The companies' target for later in the decade is 25 grams per meter, at which point the business becomes very attractive, he said.
Once Exxon and Viridos meet those targets in outdoor ponds, the key will be scaling the technology in a sustainable way and finding customers.
Viridos says it is in discussions with potential customers and partners, including airlines and other large oil companies, about deploying the technology more broadly.
Not everyone is convinced. Professor Kevin Flynn, a marine plankton ecologist at the U.K.'s Plymouth Marine Laboratory, said Viridos's results need to be peer reviewed and significant obstacles remain to producing at scale.
Mr. Flynn, who has researched algae biofuel for years, said all of his work and that of others indicates the goal is illusory.
Exxon and Viridos have said they would share their data with the scientific community.
Algae researchers have encountered myriad challenges. In addition to biological productivity limitations, large-scale algae production requires enormous amounts of land, water and fertilizer, making it prohibitively expensive.
Meeting just 10% of Europe's fuel demand with unmodified algae would require flooding three Belgiums in more than 7 inches of water while using 50% of the fertilizer used for European agriculture, Mr. Flynn said.
The process also requires vast amounts of energy to produce the algae, extract the oil and then refine it, so much so that algal biofuel production might consume more energy than it produces, some researchers concluded.
"Whether they've actually ticked all the boxes, I would be highly suspicious," Mr. Flynn said. "There have been people trying to do this for decades."
Exxon and Viridos say that their genetically altered algae are more productive, reducing the amount of resources needed, and that they recycle fertilizer and other inputs and use saltwater, making the process sustainable.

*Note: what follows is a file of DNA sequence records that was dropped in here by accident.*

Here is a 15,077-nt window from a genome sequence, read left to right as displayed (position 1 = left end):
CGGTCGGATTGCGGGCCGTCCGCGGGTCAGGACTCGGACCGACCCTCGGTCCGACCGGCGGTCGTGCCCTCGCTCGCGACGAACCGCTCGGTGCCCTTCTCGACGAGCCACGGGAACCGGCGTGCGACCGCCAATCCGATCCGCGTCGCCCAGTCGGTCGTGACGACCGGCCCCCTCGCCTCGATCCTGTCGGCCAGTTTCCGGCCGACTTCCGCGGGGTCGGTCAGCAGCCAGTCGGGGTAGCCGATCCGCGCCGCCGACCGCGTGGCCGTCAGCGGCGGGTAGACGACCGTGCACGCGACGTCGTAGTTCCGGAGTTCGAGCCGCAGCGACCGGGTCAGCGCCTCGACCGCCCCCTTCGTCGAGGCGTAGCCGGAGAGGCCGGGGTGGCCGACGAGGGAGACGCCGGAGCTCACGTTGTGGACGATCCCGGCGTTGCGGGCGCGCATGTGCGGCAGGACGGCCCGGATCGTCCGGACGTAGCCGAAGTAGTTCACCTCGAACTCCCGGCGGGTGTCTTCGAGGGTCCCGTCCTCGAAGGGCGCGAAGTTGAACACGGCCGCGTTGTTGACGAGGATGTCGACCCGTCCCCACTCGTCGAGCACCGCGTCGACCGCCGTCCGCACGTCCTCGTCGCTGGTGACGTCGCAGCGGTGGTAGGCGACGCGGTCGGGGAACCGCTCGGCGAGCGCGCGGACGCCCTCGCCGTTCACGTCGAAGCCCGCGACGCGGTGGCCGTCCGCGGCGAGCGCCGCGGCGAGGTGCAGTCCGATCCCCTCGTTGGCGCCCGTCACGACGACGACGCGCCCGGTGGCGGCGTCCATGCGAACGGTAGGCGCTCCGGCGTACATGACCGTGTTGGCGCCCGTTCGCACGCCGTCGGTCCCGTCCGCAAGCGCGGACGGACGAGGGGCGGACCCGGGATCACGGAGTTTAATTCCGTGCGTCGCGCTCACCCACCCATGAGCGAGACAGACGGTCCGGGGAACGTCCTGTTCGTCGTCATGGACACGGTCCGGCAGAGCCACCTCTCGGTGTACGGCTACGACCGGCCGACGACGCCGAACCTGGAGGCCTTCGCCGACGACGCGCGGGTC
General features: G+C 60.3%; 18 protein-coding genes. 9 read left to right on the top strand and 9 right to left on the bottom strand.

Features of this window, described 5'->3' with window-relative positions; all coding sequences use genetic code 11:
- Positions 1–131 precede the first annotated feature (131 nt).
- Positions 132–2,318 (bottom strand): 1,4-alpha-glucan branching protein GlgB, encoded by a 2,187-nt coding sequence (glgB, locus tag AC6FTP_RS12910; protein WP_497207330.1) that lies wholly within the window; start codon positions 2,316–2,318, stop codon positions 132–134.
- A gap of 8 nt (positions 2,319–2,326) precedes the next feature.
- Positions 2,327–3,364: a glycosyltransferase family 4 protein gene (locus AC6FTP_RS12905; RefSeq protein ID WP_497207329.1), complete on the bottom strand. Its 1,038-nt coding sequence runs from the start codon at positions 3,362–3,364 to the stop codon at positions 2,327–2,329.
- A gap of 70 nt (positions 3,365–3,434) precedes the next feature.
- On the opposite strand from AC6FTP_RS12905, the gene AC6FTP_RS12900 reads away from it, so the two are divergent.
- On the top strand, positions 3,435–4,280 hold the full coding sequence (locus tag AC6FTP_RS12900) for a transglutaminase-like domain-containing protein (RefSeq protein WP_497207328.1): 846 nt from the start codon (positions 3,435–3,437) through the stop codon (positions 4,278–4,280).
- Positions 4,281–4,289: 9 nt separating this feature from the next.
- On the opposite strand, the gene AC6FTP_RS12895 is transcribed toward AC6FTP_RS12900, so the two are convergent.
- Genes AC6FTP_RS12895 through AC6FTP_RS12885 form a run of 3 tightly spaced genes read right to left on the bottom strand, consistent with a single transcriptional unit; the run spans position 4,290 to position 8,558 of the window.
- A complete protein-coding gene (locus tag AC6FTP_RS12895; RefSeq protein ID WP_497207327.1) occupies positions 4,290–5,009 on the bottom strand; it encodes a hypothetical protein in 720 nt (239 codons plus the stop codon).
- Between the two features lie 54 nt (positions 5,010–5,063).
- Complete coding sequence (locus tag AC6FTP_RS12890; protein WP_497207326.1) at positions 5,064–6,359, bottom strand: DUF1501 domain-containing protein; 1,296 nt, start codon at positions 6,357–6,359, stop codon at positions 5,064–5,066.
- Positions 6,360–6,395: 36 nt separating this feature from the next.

Mr. Flynn and other scientists have also raised concerns about genetically modified algae making its way into the wild and overwhelming natural species.
Exxon and Viridos say such concerns are overblown and note that the Environmental Protection Agency had to approve before their strands could be deployed outdoors.
The U.S. government has been funding algal research since the 1970s. The Energy Department has awarded hundreds of millions of dollars in research grants since 2007 to private companies and others researching algae biofuel.
Exxon said it has spent more than $300 million on algae research since 2009, less than 3% of its annual research budget.
The company has said it is researching a variety of technologies to reduce carbon emissions, including other biofuels, carbon capture and hydrogen.
By contrast, Exxon spent more than $500 million on advertising between 2009 and 2015, according to a 2019 study in the journal Climatic Change.
The Massachusetts attorney general sued Exxon in 2019 for allegedly misleading consumers about climate change, including through its advertising.
Exxon denies the allegations and the case is ongoing.
Martin Keller, director of the Energy Department's National Renewable Energy Laboratory, said the skepticism about algae biofuel is understandable, but that Viridos appears to have made significant progress.
According to Mr. Keller, algae biofuels are a potential solution to reducing carbon emissions from jet travel and heavy trucking.
Those areas, which produce a significant amount of emissions, are particularly hard to decarbonize because electric batteries are too heavy and don't provide enough range for airplanes and trucks.
The Energy Department committed an additional $100 million to funding biofuel research for aviation and other sectors earlier this year.
"From a biological perspective, it's an achievement," Mr. Keller said. "How do you scale it? That's the next question."